I could add a few more interesting qualifications but in summary, that is how Kenya chooses its CEOs.

In Kimathi, especially, all you need to do is come from a particular tribe. And of course, you’ve got to have money to take the delegates out at night to a posh hotel in town and spoil them; or something of the sort.

Our elections are coming up and we have the chance to change the way things work. If we end up with bad leaders, it’s because we will have let it happen. If we don’t want to end up with bad leaders, here are some of the things we can do:

  • Don’t support a leader simply because he or she is from your tribe. If you do, please don’t be disgusting enough to go around telling us what you did like it’s something to be proud of – Have some self respect. Supporting a leader simply because he is from your tribe and rejecting another simply because he or she is not from your tribe is a FILTHY and very BACKWARD way of thinking. Just because we have been doing it doesn’t mean it’s good. It’s time we changed. That’s the only way things will be better for us.
  • Bother to know about the candidates that are running. Take the time to listen to them talk and gauge the intelligence of their thoughts and words. We are all in campus. We can think critically and make good decisions. Also, they’ll probably be engaged in a public debate. You are welcome to be stupid and not bother with the debate. You are also welcome to attend the debate solely for entertainment purposes. But know that you will pay.
  • You have your own brain; don’t let other people think for you. Don’t be so easy to make a fool out of. Just because someone says that person A is the right choice doesn’t automatically make him the right choice. It’s basic sense yet we have been failing in it. It’s time to change.
  • Let’s pressure our delegates. Once we have thought critically and arrived at decisions, let’s pressure the delegates into representing our interests. Delegates are our representatives. They should represent our wishes and not their tribes. If they want to represent the interests of their respective tribes, there is enough room for that in our tribal societies. Let us make sure that their actions reflect our wishes.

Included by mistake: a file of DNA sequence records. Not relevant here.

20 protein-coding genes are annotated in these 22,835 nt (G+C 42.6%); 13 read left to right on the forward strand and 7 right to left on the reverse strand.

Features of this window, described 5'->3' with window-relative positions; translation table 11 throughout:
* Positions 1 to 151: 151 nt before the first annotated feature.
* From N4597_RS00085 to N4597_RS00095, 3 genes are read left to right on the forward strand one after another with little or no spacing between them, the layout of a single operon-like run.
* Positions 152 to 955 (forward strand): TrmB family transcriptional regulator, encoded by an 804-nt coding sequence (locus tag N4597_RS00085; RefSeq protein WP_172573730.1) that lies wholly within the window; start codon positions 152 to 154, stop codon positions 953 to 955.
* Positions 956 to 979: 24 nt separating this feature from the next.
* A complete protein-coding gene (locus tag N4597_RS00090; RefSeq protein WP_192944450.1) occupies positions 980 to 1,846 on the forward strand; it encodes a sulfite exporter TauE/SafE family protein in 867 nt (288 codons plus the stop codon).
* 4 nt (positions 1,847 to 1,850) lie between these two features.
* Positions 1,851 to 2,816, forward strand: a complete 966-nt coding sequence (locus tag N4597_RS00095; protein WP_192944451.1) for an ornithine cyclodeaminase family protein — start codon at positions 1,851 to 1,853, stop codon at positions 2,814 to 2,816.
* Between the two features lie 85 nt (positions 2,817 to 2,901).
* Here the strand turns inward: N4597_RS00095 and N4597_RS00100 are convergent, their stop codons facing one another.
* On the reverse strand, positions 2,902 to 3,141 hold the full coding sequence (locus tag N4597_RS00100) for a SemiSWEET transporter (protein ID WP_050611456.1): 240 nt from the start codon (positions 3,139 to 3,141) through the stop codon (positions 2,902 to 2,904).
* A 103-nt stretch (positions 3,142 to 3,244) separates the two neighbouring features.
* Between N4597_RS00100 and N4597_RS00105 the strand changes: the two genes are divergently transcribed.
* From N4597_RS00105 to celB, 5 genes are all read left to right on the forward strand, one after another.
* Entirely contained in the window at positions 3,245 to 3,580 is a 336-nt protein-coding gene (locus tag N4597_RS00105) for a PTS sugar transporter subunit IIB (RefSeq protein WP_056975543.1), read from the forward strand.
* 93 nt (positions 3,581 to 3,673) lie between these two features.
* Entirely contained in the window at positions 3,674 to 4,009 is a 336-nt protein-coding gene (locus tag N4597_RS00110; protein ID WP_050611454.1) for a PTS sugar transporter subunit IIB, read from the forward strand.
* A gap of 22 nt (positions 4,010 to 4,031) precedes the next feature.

• Let’s elect delegates not because they are pleasing to look at or simply popular but because we know that they use their brains and that they represent our interests.

If we don’t do this, the next time fares are doubled for seven months, we will have absolutely no right to question our leaders. If comrades are attacked with knives at night or our hostel rents are tripled, we will have no right to question our leaders. If you elected someone so that you can see a member of your tribe at the seat of power, then he will be doing his job simply by being at the seat of power, you shouldn’t expect more from him. If you elected someone because he bought you beer; then his job is buying you beer. You may have the right to question him if he doesn’t buy you beer during the next elections. But you don’t have the right to trouble him with jobs that you didn’t hire him for. If you elect a leader simply because he is from your tribe and ignore a more competent leader and your HELB loan is delayed, you thoroughly deserve not to sit for your exam and everything that comes as a result of that.

Aren’t we tired of being used by a few individuals for their gain like tissue paper and then being discarded when they no longer need us? Honestly, if we elect a person who only pretends to care for us when we are giving them votes, they will benefit for one year and then leave. We won’t have helped ourselves. Come on guys. Let’s elect people who will help us.